Civil Society Fund. We provide funding to UK non-governmental organisations who forge mentoring partnerships with Iraqi civil society organisations to build their capacity.
Police training and mentoring;
Prisons mentoring and support;
Ministry of Interior support to improve accountability and reduce scope for abuses and corruption;
Provision of a justice adviser.
In Afghanistan, DFID's aid programme (£102 million in 2006-7) supports three of the Afghan Government's own objectives, as set out in their Interim Afghanistan National Development Strategy: (i) building effective state institutions; (ii) improving economic management and the effectiveness of aid to Afghanistan; and (iii) improving the livelihoods of rural people. Current projects are in the following list.
Afghanistan Stabilisation Programme;
Technical Assistance to Ministry of Counter Narcotics /Ministry of Interior to strengthen Counter-Narcotics Institutions;
Support to Provincial Stabilisation;
Technical Assistance to the Civil Service Commission for Public Administration Reform;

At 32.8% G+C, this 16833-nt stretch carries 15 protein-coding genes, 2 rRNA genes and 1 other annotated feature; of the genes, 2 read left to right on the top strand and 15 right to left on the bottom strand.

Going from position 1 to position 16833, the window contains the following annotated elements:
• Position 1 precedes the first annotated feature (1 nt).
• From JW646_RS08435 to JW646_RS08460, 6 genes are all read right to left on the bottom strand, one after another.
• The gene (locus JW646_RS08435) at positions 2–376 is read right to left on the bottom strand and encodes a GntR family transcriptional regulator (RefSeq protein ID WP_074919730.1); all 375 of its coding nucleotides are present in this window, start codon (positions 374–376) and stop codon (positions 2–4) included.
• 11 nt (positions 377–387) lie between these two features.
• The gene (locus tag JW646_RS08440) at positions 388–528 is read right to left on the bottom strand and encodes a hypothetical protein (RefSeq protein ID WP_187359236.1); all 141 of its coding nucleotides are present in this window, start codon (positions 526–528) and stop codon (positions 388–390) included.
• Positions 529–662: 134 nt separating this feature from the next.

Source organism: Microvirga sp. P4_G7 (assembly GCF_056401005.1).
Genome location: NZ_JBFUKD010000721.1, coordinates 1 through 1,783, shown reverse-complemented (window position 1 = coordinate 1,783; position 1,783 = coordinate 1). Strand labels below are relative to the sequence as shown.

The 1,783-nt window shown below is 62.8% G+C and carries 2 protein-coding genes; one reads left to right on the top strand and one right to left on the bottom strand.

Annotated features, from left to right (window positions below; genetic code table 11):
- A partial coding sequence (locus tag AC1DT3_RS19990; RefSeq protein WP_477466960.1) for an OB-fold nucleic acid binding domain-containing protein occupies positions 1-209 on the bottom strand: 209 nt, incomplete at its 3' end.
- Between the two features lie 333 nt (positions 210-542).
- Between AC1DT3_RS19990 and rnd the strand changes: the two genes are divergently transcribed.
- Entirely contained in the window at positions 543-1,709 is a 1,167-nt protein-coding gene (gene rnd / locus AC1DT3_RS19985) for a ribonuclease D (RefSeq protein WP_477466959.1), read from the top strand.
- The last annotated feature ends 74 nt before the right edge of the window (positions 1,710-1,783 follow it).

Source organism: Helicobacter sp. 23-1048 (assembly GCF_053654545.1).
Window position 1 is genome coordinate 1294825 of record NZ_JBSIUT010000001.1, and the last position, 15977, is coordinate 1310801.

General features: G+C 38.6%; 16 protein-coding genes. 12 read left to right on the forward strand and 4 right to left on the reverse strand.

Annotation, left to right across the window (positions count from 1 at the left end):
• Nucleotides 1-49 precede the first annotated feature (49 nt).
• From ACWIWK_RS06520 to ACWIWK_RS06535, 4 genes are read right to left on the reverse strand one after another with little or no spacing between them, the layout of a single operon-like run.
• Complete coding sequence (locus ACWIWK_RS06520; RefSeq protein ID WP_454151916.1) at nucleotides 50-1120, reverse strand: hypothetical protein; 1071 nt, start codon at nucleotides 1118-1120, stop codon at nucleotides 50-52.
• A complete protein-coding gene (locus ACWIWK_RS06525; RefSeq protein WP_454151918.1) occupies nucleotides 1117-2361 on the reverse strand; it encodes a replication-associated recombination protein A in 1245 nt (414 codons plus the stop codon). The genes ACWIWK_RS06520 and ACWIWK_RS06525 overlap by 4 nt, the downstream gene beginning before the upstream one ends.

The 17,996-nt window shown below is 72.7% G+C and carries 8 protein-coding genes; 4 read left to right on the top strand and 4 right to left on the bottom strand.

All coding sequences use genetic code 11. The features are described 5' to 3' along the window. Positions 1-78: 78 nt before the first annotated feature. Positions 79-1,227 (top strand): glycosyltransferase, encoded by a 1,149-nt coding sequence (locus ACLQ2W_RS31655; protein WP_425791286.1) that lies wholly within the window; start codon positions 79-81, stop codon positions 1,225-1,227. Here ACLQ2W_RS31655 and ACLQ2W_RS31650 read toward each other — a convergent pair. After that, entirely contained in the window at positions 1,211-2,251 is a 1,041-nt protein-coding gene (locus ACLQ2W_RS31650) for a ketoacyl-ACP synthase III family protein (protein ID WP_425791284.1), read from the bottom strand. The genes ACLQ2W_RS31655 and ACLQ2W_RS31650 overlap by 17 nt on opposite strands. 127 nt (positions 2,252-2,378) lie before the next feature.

Technical Assistance to the Office of the President's Spokesman;
Afghanistan Research and Evaluation Unit: Drivers of Change research;
Support to British Agencies in Afghanistan Group; and
Support to Centre of Government Institutions.
Afghanistan Reconstruction Trust Fund;
Counter Narcotics Trust Fund;
Technical Assistance to Ministry of Finance on Tax Administration;
Technical Assistance for Customs and the Cabinet Secretariat;
Technical Assistance to Ministry of Finance on Budget Formulation;
Technical Assistance to Ministry of Commerce on Private Sector Development;
Technical Assistance to Ministry of Mines and Industry; and